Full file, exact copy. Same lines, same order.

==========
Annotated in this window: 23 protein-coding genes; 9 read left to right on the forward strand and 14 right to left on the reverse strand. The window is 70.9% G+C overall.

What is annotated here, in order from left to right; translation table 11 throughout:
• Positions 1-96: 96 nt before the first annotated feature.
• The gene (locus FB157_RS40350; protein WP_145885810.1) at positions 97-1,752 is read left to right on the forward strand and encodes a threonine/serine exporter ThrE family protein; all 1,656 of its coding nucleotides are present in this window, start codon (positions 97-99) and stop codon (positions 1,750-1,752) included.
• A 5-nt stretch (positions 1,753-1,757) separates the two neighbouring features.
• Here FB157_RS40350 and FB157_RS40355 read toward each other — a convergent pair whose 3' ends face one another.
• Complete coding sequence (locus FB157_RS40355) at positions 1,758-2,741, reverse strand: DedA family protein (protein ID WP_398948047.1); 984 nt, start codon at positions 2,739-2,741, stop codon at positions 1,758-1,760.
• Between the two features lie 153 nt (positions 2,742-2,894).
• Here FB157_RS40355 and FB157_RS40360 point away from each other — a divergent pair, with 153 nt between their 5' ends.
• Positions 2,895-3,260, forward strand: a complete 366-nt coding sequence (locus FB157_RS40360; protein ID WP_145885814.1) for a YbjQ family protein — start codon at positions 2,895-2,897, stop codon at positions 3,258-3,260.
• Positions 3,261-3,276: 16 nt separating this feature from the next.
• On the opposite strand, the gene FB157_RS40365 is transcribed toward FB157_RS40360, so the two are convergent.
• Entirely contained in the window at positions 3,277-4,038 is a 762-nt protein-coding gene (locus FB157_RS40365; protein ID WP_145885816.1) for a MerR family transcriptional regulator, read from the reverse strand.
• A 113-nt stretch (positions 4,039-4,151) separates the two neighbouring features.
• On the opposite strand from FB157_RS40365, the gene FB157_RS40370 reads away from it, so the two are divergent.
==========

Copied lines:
Annotated in this window: 23 protein-coding genes; 9 read left to right on the forward strand and 14 right to left on the reverse strand. The window is 70.9% G+C overall.

What is annotated here, in order from left to right; translation table 11 throughout:
• Positions 1-96: 96 nt before the first annotated feature.
• The gene (locus FB157_RS40350; protein WP_145885810.1) at positions 97-1,752 is read left to right on the forward strand and encodes a threonine/serine exporter ThrE family protein; all 1,656 of its coding nucleotides are present in this window, start codon (positions 97-99) and stop codon (positions 1,750-1,752) included.
• A 5-nt stretch (positions 1,753-1,757) separates the two neighbouring features.
• Here FB157_RS40350 and FB157_RS40355 read toward each other — a convergent pair whose 3' ends face one another.
• Complete coding sequence (locus FB157_RS40355) at positions 1,758-2,741, reverse strand: DedA family protein (protein ID WP_398948047.1); 984 nt, start codon at positions 2,739-2,741, stop codon at positions 1,758-1,760.
• Between the two features lie 153 nt (positions 2,742-2,894).
• Here FB157_RS40355 and FB157_RS40360 point away from each other — a divergent pair, with 153 nt between their 5' ends.
• Positions 2,895-3,260, forward strand: a complete 366-nt coding sequence (locus FB157_RS40360; protein ID WP_145885814.1) for a YbjQ family protein — start codon at positions 2,895-2,897, stop codon at positions 3,258-3,260.
• Positions 3,261-3,276: 16 nt separating this feature from the next.
• On the opposite strand, the gene FB157_RS40365 is transcribed toward FB157_RS40360, so the two are convergent.
• Entirely contained in the window at positions 3,277-4,038 is a 762-nt protein-coding gene (locus FB157_RS40365; protein ID WP_145885816.1) for a MerR family transcriptional regulator, read from the reverse strand.
• A 113-nt stretch (positions 4,039-4,151) separates the two neighbouring features.
• On the opposite strand from FB157_RS40365, the gene FB157_RS40370 reads away from it, so the two are divergent.